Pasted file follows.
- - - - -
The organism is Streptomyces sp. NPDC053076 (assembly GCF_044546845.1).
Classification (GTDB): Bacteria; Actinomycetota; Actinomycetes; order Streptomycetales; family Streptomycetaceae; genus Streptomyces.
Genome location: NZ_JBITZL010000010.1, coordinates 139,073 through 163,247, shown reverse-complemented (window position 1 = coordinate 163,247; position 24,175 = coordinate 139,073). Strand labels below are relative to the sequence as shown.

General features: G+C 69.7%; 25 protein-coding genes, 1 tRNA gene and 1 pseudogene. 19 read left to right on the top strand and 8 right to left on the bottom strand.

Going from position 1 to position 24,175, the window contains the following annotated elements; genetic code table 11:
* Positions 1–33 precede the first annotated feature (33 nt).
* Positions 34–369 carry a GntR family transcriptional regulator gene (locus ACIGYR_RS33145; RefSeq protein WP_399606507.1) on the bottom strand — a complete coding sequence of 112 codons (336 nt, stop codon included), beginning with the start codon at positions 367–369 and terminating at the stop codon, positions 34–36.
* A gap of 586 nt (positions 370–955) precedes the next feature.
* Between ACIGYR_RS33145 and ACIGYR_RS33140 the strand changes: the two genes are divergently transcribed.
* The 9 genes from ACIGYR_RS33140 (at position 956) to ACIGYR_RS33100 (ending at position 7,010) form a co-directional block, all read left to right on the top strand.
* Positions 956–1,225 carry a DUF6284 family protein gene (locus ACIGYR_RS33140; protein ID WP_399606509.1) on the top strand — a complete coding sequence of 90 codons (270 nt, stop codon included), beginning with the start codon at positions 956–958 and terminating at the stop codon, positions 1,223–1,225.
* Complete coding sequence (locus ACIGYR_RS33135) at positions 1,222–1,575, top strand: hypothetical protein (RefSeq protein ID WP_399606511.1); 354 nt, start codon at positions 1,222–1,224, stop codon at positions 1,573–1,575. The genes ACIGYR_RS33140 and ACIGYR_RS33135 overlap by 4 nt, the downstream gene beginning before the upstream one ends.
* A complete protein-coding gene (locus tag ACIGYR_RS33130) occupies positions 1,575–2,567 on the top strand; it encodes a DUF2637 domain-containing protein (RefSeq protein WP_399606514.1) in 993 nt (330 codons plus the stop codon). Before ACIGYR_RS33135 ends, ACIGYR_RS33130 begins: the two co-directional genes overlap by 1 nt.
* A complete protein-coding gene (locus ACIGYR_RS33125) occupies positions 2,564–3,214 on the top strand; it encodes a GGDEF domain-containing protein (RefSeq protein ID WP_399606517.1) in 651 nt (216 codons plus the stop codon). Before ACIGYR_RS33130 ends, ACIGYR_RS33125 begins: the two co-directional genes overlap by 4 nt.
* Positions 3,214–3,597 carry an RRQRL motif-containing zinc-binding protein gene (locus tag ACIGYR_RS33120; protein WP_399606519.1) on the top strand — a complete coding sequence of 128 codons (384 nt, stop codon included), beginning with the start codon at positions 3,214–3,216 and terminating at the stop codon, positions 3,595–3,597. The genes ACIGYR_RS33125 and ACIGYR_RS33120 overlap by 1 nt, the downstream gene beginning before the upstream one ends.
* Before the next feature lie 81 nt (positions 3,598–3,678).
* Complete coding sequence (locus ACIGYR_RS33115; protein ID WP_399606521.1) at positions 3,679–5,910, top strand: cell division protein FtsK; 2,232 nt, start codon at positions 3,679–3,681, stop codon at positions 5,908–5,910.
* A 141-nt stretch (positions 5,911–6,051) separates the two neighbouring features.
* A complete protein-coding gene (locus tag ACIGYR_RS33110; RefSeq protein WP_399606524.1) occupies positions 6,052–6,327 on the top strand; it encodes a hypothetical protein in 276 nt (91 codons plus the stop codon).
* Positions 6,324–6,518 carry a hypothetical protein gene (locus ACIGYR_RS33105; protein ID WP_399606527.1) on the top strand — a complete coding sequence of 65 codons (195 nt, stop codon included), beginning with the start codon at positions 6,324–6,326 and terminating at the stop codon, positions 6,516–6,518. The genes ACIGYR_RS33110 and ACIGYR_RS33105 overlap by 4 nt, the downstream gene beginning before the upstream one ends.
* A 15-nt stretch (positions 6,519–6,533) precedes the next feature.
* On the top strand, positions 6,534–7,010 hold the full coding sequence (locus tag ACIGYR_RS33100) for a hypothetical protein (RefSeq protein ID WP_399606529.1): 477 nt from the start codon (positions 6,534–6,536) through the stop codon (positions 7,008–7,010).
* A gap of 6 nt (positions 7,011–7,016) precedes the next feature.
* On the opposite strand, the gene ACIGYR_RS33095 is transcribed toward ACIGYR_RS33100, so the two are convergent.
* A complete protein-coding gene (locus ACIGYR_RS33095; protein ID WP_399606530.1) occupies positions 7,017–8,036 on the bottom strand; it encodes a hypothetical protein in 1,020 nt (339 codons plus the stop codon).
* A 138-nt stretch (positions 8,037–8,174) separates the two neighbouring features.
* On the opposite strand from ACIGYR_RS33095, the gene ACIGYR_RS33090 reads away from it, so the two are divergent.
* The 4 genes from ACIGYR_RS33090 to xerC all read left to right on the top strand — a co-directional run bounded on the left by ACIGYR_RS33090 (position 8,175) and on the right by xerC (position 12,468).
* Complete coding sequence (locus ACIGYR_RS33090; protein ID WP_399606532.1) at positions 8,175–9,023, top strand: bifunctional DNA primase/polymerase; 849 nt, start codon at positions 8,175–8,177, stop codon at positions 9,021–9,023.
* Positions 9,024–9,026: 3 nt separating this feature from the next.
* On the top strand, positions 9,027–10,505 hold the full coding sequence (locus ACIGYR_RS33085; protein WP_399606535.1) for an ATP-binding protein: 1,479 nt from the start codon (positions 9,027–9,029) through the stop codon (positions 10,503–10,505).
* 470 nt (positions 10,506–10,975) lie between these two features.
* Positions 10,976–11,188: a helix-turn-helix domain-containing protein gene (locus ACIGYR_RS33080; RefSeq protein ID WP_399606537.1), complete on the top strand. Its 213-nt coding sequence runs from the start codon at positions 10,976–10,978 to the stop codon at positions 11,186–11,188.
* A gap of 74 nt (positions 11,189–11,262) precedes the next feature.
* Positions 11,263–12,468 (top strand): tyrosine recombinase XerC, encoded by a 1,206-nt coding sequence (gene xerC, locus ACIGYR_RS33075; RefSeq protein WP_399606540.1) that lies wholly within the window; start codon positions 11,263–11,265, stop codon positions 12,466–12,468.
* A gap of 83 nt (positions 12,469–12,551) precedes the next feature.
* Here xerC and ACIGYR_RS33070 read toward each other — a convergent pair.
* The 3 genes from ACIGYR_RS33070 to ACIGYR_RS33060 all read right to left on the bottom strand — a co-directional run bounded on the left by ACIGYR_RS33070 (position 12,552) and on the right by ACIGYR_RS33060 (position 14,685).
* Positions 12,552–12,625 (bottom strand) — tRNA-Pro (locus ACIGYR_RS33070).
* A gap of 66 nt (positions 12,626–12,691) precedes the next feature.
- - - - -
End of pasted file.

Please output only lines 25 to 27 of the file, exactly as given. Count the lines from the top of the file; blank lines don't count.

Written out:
* A complete protein-coding gene (locus ACIGYR_RS33095; protein ID WP_399606530.1) occupies positions 7,017–8,036 on the bottom strand; it encodes a hypothetical protein in 1,020 nt (339 codons plus the stop codon).
* A 138-nt stretch (positions 8,037–8,174) separates the two neighbouring features.
* On the opposite strand from ACIGYR_RS33095, the gene ACIGYR_RS33090 reads away from it, so the two are divergent.